Terry carries the burden of the driven, tormented heart recipient -- barely -- yet his character's dialog is handled in a heavy-handed, insensitive manner. The acting of Lena Headey as his girlfriend Elizabeth, a caring, no-nonsense physician and lover, is enjoyable. But when Headey is forced to watch horrific surgical procedures performed on her beloved Terry she is dead-pan. She may have picked up this stoic behavior from repeatedly watching Summer Glau get blown to bits in last TV season's "Terminator - Sarah Connors Chronicles," canceled after one season. The attractive Headey started acting as an adult 20 years ago, has worked mostly in television, and as far as I can tell has had a less-than-earth-shattering career, despite the proclivity of directors to cast her in tight jeans.

For the vengeance to have been more credible and make more sense there should have been a stronger, more interesting, contemporaneous tie-in to the harvester ringleaders, including the surgeon. Perhaps this part could have been turned out to be Terry's cold-blooded cardiologist. Or even Elizabeth.

Ironically in the end it's revealed that the heart was ordered up by Elizabeth, who was treating Terry's daughter and became attached to her -- Elizabeth didn't want Terry to exit this planet quite so soon. She'd asked dodgy co-workers at the hospital to get her a heart, "no-questions-asked," which Terry is not too happy to hear.

This ending and the final surgery was a stretch but I enjoyed it. I also enjoyed the film's rudimentary ethics question of whether murder can be condoned if it benefits the perpetuity of family. Terry seems by then to have completely adopted the victim's loss and sense of right and wrong, and it trumps his love for Elizabeth and his desire to have his daughter taken care of. Another view might be that his HEART was letting its love for its donor's wife trump everything.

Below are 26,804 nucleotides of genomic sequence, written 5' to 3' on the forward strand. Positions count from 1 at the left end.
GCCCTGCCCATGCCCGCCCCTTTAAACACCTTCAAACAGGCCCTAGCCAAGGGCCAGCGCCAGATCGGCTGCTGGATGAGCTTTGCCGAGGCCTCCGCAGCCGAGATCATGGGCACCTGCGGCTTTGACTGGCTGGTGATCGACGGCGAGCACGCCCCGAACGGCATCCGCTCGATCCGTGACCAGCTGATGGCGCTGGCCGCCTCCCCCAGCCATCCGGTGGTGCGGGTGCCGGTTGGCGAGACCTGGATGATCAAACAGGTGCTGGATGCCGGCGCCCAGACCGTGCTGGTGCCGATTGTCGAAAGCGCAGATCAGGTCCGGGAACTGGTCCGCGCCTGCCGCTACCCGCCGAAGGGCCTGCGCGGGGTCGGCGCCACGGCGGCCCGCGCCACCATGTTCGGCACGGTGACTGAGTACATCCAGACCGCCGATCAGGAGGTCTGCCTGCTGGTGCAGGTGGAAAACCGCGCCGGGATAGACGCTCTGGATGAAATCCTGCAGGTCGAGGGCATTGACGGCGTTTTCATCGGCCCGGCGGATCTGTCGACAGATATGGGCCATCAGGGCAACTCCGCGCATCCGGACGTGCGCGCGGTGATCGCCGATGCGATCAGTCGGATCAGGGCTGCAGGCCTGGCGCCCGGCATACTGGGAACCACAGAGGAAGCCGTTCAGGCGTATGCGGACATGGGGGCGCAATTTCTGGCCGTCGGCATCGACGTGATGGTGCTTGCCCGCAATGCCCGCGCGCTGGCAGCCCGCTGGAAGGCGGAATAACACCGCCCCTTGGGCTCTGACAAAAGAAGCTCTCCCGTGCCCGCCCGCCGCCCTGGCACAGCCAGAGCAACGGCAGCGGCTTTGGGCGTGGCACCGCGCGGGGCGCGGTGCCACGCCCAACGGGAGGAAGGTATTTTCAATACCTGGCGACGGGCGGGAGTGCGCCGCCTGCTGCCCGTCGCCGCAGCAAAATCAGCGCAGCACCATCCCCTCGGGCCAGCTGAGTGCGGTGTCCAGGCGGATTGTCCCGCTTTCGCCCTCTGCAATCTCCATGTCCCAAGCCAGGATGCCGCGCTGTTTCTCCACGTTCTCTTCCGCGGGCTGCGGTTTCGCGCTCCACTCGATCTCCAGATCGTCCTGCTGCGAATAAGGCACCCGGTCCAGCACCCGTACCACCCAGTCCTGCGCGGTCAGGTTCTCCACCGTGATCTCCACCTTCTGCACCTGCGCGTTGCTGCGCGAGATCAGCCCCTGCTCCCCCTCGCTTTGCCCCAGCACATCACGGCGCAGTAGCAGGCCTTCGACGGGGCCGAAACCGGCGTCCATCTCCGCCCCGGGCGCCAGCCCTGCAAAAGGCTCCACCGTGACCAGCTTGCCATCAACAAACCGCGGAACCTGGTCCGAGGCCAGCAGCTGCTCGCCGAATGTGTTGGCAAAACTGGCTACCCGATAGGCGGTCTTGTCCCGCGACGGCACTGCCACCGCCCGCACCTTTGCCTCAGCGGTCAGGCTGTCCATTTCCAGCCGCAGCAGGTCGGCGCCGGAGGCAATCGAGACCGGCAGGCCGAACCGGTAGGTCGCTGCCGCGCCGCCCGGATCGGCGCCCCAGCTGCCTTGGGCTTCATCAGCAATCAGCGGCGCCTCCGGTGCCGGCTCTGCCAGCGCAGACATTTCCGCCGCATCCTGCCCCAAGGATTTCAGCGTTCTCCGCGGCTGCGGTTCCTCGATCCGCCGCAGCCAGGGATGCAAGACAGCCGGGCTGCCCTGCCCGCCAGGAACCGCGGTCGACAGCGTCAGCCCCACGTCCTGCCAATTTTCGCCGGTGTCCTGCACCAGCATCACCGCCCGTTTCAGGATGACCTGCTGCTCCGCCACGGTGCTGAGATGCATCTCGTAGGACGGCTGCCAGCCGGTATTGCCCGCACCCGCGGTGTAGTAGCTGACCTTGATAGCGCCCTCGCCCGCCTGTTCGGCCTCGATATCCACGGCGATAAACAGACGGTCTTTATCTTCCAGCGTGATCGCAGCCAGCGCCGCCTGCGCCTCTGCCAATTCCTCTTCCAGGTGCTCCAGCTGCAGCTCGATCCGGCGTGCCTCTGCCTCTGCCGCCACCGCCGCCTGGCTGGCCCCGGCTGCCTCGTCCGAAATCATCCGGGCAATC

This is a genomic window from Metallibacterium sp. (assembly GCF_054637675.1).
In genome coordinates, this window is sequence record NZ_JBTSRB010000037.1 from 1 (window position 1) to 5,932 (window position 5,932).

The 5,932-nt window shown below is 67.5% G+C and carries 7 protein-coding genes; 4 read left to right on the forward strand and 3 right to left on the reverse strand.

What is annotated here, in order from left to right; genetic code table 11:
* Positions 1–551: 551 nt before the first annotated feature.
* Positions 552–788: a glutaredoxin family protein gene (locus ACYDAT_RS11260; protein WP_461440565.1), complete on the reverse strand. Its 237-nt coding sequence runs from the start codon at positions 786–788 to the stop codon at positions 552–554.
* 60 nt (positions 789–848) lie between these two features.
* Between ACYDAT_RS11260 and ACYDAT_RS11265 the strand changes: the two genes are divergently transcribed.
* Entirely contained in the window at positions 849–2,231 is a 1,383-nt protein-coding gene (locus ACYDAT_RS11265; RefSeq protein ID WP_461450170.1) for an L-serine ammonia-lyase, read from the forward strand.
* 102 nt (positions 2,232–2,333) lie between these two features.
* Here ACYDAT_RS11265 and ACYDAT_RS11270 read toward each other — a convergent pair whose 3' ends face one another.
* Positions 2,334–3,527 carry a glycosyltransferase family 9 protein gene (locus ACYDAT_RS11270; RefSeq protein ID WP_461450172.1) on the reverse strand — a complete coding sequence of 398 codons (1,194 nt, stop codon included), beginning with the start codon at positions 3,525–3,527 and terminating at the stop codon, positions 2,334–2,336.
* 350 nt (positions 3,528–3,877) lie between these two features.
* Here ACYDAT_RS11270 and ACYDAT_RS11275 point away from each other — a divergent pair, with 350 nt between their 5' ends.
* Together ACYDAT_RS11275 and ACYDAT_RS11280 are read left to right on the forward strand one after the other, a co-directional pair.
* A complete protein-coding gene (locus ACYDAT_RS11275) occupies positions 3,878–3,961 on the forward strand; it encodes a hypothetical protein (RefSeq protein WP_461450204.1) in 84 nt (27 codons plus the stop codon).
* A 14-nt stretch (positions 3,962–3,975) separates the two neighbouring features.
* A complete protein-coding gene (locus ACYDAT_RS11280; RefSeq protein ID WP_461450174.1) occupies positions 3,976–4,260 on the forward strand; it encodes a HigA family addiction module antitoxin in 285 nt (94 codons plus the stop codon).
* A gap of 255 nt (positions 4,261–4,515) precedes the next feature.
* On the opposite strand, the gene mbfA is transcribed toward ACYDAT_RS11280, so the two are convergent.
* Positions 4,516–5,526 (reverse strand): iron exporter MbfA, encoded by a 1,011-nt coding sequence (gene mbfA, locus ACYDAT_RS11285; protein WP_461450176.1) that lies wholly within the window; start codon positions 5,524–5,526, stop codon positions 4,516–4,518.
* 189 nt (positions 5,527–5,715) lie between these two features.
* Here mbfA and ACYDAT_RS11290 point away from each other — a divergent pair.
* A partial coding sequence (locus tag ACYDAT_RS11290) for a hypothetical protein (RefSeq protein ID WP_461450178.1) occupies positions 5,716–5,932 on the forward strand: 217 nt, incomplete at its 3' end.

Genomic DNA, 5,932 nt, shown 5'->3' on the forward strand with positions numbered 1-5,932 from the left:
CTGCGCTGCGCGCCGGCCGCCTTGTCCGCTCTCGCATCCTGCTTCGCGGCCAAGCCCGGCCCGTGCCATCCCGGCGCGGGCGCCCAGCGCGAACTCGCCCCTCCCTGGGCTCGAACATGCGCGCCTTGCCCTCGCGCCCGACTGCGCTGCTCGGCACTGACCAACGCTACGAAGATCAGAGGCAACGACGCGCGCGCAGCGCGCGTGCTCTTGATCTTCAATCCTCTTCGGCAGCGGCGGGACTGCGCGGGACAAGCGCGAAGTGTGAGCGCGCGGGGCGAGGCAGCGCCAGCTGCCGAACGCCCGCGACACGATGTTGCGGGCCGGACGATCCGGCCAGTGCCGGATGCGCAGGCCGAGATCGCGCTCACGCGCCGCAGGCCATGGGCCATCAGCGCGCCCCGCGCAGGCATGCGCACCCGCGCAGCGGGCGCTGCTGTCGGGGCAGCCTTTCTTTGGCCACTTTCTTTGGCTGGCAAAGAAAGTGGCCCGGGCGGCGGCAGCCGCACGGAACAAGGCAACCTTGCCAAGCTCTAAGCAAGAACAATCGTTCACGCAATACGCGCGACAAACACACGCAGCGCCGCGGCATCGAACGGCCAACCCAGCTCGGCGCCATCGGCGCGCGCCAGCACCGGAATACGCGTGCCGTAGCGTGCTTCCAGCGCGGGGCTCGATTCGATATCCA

The rental didn't have captioning, which made Headey hard to understand, since she spoke quickly and with an English accent. This is true of some of the other dialog.

Filmed in gorgeous Providence, Rhode Island.

I wouldn't compare this to Poe though I admit that -- for a sadistic heart thief -- death by defibrillator is a poetic one.

Reviewed by MBunge 4 / 10

I would rather this film had straight up sucked

There's something uniquely frustrating about this film. Bad movies are a certain kind of disappointment. Good movies that go bad are another. Tell Tale aims at and successfully achieves a complacent mediocrity and then just as it suggests it might become something better, it goes right in the toilet. Being lulled into a resigned acceptance, only to have your hopes raised and then instantly dashed is an aggravating emotional whiplash. I usually wish that movies had been better. I would have preferred this one to be worse, sparing me those few bitter moments of futile hope.